Massage Therapy for Lyme Disease Symptoms: a Prospective Case Study

  • Meghan J. Thomason, BA, MT University of Wisconsin-Stout
  • Christopher A. Moyer, PhD University of Wisconsin-Stout
Keywords: Lyme disease, rheumatoid arthritis, affect, massage therapy, prospective case study, pain, concentration, fatigu, arthritis, quasi-experiment


Introduction: To study the effects of massage therapy (MT) on Lyme disease (LD) symptoms and affect. Methods: A 21-year-old female college student previously diagnosed with LD was recruited for a prospective case study that incorporated alternating periods of treatment and non-treatment across 65 days. Her self-reported symptoms of pain, fatigue, and impairment of concentration were assessed by means of a daily diary with corresponding visual analog scales. Immediate effects of MT on affect were assessed by completion of the Positive and Negative Affect Scales before and after each treatment session. Results: LD symptoms decreased during treatment periods and increased during non-treatment periods. Positive affect was increased at every MT session. Conclusions: MT is a promising treatment for the symptoms pain, fatigue, and impaired concentration associated with LD. In addition, MT reliably increased positive affect. Massage therapists should consider using light-to-medium pressure MT for treatment of persons who present with a similar pattern of LD symptoms, and further research with this population is warranted.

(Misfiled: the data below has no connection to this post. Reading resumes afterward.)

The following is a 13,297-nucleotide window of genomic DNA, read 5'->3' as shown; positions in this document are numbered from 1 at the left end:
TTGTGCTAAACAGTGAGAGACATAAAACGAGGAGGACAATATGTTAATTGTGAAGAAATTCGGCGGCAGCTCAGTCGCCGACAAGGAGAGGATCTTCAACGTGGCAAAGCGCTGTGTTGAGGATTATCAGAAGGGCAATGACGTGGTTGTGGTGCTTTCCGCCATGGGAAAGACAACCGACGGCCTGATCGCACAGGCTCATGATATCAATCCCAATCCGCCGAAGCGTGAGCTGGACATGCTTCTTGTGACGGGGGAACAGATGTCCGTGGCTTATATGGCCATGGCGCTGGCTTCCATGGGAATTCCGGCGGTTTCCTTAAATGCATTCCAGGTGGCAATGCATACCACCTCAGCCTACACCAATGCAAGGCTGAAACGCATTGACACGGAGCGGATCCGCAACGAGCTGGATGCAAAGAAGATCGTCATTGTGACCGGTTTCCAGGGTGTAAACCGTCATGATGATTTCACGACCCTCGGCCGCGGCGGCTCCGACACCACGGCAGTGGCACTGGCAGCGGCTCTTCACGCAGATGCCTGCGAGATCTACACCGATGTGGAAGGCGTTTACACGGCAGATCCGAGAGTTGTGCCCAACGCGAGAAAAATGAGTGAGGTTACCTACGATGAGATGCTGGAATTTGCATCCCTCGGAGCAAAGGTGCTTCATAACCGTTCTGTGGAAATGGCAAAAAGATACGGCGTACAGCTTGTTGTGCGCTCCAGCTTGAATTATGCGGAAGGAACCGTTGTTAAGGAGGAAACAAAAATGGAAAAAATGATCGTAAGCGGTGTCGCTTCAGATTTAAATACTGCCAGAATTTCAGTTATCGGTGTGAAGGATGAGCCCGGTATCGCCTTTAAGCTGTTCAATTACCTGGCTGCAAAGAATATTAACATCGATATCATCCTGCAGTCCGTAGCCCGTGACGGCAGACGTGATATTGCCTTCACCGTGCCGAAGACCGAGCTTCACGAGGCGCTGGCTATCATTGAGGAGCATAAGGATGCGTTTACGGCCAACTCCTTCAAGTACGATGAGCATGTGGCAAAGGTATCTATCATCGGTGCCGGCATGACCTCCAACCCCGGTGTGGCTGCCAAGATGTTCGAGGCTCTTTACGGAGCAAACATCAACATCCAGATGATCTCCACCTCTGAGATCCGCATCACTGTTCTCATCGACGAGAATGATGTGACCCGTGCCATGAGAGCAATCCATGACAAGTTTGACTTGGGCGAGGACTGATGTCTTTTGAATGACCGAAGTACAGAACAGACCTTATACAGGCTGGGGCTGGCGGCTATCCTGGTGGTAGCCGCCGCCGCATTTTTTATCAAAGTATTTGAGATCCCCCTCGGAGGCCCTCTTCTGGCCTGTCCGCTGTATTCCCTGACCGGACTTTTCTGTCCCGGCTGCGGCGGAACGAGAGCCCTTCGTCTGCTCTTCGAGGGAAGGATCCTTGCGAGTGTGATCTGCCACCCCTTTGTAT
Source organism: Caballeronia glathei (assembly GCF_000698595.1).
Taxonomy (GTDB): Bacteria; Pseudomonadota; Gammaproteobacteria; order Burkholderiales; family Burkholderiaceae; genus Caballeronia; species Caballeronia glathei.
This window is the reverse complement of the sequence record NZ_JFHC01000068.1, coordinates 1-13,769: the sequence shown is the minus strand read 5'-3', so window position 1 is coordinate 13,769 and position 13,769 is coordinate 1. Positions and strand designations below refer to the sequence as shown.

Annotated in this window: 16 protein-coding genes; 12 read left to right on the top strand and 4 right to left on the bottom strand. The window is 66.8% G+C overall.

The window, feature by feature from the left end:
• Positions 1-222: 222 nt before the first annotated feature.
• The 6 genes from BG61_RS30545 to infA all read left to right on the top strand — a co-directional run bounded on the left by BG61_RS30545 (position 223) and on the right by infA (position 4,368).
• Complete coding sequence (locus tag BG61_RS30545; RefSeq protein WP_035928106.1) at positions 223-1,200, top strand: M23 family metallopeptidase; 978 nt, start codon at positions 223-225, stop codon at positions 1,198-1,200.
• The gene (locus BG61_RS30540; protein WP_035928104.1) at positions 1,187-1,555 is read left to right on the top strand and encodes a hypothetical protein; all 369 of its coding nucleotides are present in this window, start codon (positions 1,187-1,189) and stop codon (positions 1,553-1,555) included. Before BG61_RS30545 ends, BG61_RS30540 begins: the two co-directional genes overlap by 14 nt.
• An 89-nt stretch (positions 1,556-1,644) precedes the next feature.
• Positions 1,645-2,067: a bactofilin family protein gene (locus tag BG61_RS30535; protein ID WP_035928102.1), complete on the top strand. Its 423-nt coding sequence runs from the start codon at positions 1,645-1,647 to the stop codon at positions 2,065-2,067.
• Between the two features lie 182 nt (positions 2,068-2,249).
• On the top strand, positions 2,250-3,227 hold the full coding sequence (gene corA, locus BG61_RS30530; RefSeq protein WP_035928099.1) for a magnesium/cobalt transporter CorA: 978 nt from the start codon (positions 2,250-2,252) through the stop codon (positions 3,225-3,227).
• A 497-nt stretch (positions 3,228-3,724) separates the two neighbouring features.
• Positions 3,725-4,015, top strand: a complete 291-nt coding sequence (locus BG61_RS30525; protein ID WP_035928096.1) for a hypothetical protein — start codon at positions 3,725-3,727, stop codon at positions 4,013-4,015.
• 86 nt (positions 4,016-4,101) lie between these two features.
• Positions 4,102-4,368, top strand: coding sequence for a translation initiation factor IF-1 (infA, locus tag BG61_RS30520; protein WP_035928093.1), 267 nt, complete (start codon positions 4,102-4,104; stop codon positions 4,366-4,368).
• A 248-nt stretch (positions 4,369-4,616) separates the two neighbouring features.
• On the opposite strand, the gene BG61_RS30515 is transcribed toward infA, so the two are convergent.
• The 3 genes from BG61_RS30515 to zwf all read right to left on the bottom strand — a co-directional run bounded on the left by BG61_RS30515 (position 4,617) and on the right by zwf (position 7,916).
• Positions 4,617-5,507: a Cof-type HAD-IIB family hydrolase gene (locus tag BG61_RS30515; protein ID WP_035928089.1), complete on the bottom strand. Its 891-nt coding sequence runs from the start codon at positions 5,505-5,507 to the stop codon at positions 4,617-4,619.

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How to Cite
Thomason, BA, MT, M. J., & Moyer, PhD, C. A. (2012). Massage Therapy for Lyme Disease Symptoms: a Prospective Case Study. International Journal of Therapeutic Massage & Bodywork Research Education &Amp; Practice, 5(4), 9–14.